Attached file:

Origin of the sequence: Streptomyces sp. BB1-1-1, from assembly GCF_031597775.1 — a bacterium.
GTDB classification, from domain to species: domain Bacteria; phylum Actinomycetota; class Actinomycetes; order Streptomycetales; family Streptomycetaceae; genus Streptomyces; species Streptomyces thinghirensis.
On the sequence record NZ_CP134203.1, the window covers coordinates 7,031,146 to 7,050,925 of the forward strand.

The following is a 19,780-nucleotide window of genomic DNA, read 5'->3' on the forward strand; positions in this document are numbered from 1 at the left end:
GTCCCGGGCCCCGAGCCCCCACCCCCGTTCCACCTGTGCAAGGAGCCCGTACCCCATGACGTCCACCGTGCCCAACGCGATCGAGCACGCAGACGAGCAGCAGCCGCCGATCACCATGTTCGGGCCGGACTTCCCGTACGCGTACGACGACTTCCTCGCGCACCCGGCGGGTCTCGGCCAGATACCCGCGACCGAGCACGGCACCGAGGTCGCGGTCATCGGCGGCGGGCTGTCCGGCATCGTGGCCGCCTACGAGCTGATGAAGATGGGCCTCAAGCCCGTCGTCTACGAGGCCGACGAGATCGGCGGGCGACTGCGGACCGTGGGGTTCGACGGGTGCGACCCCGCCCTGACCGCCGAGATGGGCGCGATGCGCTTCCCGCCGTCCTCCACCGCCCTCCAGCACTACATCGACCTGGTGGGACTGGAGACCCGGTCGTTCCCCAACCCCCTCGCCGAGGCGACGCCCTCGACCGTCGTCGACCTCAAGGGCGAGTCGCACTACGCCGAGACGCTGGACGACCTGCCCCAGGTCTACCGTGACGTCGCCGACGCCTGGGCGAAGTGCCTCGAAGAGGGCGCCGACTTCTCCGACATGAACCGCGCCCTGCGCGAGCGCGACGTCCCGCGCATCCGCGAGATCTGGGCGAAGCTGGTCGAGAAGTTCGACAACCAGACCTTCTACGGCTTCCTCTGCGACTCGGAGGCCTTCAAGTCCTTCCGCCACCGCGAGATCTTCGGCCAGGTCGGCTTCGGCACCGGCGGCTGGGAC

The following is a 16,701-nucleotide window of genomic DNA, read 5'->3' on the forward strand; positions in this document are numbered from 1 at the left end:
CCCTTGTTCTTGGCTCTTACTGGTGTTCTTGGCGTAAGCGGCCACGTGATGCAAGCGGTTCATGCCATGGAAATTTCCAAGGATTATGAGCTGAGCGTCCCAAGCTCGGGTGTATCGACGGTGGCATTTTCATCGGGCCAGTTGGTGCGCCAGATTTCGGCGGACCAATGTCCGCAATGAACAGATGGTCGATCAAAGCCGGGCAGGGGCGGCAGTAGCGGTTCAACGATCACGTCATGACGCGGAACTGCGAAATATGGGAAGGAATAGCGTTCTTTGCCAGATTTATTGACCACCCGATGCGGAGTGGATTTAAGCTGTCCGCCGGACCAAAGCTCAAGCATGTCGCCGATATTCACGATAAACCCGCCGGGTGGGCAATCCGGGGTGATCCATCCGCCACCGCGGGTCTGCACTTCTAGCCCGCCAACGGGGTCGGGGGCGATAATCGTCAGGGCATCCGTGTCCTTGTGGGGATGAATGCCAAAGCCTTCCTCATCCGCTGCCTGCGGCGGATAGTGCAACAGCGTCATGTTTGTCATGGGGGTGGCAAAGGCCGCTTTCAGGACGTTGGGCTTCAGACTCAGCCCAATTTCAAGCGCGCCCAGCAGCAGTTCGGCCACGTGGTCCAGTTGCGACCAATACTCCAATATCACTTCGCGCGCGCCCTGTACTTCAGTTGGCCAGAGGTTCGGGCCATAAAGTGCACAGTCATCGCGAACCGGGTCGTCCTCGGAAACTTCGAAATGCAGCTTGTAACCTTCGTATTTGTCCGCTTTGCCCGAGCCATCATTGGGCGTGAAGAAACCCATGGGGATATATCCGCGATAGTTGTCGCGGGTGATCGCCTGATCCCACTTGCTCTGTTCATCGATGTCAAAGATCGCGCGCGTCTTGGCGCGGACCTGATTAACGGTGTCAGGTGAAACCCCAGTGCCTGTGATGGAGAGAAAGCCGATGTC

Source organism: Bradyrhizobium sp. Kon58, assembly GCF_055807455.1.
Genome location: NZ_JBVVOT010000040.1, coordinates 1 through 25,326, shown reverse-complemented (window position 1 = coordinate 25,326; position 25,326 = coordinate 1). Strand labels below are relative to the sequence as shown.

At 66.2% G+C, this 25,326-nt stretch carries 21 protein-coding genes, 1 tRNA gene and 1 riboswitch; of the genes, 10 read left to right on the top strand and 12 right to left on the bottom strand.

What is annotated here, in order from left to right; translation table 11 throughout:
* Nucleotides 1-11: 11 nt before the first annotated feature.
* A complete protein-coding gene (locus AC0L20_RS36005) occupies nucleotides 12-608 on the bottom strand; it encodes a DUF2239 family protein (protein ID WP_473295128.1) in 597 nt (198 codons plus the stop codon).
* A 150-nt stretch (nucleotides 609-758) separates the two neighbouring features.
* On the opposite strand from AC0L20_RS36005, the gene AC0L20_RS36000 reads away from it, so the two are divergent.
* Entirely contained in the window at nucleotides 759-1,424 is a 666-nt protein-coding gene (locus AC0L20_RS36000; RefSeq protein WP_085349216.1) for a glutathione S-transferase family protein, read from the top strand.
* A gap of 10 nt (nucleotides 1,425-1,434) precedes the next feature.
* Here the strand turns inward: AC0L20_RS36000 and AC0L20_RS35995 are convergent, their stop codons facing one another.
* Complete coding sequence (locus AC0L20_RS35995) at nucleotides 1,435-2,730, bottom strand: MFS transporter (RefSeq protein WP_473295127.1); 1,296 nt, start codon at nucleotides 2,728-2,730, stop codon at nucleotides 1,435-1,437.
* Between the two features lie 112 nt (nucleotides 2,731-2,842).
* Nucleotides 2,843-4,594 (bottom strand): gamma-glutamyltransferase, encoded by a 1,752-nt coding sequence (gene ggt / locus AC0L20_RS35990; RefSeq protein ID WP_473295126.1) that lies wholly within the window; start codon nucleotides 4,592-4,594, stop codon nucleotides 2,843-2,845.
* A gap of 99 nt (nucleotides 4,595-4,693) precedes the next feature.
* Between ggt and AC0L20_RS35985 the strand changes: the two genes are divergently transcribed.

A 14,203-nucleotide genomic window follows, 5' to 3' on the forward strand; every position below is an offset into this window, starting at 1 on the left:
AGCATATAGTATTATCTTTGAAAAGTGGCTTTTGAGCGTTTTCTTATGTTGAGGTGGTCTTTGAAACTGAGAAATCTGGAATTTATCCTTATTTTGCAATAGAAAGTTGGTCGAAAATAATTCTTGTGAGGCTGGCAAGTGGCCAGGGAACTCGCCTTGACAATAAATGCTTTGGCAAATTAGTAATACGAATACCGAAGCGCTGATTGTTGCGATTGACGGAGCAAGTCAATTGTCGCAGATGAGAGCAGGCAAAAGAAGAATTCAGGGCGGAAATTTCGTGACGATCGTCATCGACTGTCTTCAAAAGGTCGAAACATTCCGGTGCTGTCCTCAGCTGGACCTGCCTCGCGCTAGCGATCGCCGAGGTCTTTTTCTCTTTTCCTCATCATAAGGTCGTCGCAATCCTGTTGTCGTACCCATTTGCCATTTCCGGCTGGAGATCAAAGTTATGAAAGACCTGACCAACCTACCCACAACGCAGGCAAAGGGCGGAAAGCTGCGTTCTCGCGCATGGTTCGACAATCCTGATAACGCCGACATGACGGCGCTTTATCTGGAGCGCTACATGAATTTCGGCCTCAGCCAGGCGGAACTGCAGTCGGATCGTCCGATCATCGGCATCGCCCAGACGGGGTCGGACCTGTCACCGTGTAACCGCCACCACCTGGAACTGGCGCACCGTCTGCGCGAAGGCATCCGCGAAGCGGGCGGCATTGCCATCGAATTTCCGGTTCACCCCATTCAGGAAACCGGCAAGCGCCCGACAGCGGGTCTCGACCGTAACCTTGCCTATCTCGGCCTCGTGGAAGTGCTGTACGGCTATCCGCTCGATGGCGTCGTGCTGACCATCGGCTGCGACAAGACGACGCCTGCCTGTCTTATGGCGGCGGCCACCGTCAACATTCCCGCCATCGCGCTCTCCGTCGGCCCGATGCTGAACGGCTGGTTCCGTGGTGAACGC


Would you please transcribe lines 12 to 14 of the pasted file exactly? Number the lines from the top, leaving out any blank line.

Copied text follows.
* Nucleotides 1-11: 11 nt before the first annotated feature.
* A complete protein-coding gene (locus AC0L20_RS36005) occupies nucleotides 12-608 on the bottom strand; it encodes a DUF2239 family protein (protein ID WP_473295128.1) in 597 nt (198 codons plus the stop codon).
* A 150-nt stretch (nucleotides 609-758) separates the two neighbouring features.